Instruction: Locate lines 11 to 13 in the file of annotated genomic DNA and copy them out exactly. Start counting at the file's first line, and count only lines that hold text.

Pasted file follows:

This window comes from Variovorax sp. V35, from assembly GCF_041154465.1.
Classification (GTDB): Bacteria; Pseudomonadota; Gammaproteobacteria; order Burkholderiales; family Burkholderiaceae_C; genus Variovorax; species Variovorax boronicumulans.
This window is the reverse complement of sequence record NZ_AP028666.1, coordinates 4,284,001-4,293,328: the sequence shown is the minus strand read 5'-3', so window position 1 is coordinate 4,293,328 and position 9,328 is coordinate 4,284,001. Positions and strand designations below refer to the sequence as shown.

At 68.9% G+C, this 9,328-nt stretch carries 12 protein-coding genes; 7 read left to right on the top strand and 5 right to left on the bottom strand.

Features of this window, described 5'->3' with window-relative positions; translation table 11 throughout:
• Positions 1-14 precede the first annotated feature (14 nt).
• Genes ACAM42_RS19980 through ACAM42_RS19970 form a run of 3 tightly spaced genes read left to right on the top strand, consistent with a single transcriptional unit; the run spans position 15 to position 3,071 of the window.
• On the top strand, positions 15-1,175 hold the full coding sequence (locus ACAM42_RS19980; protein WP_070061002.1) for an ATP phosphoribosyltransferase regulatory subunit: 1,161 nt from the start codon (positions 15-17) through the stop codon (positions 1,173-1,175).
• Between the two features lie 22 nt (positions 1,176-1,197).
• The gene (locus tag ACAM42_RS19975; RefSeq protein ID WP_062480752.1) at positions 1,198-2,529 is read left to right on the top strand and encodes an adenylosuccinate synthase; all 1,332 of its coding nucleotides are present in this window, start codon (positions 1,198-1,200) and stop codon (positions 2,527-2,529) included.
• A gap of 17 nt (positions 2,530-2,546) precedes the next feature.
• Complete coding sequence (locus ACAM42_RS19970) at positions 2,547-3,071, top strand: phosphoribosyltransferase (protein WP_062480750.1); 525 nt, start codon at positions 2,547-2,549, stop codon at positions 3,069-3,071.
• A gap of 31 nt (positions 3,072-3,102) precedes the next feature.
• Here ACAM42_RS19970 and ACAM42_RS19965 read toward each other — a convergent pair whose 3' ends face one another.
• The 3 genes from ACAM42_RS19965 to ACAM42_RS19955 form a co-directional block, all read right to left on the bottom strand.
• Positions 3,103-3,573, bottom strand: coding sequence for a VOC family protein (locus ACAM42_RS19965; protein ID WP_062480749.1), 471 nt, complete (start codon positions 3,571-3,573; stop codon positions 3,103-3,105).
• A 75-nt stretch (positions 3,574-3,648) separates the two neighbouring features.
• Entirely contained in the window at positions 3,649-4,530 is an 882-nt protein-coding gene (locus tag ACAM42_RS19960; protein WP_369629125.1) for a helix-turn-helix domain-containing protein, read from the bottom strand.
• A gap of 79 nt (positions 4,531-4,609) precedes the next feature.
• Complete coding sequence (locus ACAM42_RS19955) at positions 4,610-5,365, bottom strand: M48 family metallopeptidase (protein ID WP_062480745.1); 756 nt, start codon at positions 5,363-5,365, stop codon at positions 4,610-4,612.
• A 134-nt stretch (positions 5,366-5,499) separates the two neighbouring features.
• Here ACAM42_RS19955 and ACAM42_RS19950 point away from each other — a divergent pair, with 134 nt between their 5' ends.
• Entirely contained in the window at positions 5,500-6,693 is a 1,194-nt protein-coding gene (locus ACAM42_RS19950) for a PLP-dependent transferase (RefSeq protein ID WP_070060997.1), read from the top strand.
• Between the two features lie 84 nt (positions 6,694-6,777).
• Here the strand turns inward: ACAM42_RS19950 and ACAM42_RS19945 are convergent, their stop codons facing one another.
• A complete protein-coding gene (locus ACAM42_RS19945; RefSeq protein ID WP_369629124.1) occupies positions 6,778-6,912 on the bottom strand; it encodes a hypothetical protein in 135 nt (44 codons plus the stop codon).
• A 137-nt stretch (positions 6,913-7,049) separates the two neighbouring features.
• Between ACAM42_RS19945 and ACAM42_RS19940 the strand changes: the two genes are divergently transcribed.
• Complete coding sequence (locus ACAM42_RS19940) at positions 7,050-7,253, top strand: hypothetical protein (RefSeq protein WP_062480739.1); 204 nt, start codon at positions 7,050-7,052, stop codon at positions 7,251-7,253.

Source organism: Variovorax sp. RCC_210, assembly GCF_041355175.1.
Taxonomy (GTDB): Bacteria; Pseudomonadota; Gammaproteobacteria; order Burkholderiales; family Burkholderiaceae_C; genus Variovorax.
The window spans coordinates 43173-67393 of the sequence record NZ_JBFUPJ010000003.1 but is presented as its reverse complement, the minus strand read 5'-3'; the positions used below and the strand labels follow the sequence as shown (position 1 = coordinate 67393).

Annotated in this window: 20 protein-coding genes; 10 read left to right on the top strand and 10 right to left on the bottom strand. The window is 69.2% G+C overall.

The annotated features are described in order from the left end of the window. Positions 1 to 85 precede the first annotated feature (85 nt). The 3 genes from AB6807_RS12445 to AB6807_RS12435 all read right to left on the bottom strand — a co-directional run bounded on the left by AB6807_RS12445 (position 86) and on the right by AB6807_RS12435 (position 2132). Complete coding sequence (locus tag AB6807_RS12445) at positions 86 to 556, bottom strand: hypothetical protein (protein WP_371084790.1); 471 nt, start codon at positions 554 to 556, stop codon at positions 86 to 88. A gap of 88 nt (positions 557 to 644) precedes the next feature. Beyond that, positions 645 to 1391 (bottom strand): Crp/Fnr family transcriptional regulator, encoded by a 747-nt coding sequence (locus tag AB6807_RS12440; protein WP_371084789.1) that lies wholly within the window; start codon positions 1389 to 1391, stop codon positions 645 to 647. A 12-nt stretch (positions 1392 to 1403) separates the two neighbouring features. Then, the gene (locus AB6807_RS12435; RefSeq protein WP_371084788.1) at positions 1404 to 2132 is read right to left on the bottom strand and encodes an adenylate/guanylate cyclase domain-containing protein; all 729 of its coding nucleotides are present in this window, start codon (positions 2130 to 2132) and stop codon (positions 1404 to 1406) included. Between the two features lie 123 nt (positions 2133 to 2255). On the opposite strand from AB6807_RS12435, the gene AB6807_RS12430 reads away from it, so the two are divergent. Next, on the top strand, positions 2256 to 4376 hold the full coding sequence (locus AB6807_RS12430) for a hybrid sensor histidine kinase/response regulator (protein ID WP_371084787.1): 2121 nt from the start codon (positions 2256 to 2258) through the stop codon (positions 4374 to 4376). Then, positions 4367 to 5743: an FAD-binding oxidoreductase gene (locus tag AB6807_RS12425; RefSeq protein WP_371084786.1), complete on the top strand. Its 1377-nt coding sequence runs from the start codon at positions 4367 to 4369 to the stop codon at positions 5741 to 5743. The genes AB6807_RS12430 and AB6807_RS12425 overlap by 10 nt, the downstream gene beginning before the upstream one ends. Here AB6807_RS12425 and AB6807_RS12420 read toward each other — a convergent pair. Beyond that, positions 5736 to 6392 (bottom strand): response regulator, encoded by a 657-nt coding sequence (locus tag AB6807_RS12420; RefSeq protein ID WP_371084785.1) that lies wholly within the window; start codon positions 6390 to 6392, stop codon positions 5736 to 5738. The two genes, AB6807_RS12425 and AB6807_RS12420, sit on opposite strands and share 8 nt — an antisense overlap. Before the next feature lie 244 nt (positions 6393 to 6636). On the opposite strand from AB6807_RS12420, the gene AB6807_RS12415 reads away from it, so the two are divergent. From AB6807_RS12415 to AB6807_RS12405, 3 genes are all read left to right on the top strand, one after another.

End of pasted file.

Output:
• A gap of 17 nt (positions 2,530-2,546) precedes the next feature.
• Complete coding sequence (locus ACAM42_RS19970) at positions 2,547-3,071, top strand: phosphoribosyltransferase (protein WP_062480750.1); 525 nt, start codon at positions 2,547-2,549, stop codon at positions 3,069-3,071.
• A gap of 31 nt (positions 3,072-3,102) precedes the next feature.